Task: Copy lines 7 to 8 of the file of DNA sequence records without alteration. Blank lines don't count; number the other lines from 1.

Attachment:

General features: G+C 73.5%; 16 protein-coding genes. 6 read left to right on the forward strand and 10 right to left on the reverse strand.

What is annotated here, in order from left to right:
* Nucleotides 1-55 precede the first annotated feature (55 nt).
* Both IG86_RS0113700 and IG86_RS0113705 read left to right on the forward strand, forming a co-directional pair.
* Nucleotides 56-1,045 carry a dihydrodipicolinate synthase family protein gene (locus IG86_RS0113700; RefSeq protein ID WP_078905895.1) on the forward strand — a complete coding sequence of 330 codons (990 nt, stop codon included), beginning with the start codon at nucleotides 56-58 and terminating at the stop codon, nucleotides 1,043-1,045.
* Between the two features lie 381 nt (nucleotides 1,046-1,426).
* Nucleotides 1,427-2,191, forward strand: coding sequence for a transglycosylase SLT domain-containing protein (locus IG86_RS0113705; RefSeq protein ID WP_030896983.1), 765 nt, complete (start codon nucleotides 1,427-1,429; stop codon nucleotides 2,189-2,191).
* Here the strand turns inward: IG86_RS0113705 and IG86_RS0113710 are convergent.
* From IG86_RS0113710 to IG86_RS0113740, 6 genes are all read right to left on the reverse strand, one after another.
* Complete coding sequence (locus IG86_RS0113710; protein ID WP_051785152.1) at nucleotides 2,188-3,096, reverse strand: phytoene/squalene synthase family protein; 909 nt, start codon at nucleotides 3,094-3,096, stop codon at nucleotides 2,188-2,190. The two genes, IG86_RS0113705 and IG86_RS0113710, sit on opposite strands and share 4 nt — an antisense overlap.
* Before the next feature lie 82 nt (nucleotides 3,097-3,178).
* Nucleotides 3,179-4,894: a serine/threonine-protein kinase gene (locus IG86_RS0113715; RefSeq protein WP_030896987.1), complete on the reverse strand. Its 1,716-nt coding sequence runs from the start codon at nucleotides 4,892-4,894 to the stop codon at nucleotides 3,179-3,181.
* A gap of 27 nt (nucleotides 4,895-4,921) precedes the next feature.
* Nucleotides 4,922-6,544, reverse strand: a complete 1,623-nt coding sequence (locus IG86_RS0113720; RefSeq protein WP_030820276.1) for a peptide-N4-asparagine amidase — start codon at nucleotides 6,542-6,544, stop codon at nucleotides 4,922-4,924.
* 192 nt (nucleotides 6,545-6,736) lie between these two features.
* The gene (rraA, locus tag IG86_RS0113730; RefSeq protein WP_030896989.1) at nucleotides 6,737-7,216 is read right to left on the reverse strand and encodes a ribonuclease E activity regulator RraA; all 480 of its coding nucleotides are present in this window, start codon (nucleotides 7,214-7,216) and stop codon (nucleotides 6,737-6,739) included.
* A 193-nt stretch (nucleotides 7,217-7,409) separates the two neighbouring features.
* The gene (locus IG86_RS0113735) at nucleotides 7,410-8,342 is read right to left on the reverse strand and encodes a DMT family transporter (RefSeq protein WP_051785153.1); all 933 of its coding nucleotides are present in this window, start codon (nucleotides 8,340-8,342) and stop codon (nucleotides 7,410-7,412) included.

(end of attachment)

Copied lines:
* Nucleotides 1,427-2,191, forward strand: coding sequence for a transglycosylase SLT domain-containing protein (locus IG86_RS0113705; RefSeq protein ID WP_030896983.1), 765 nt, complete (start codon nucleotides 1,427-1,429; stop codon nucleotides 2,189-2,191).
* Here the strand turns inward: IG86_RS0113705 and IG86_RS0113710 are convergent.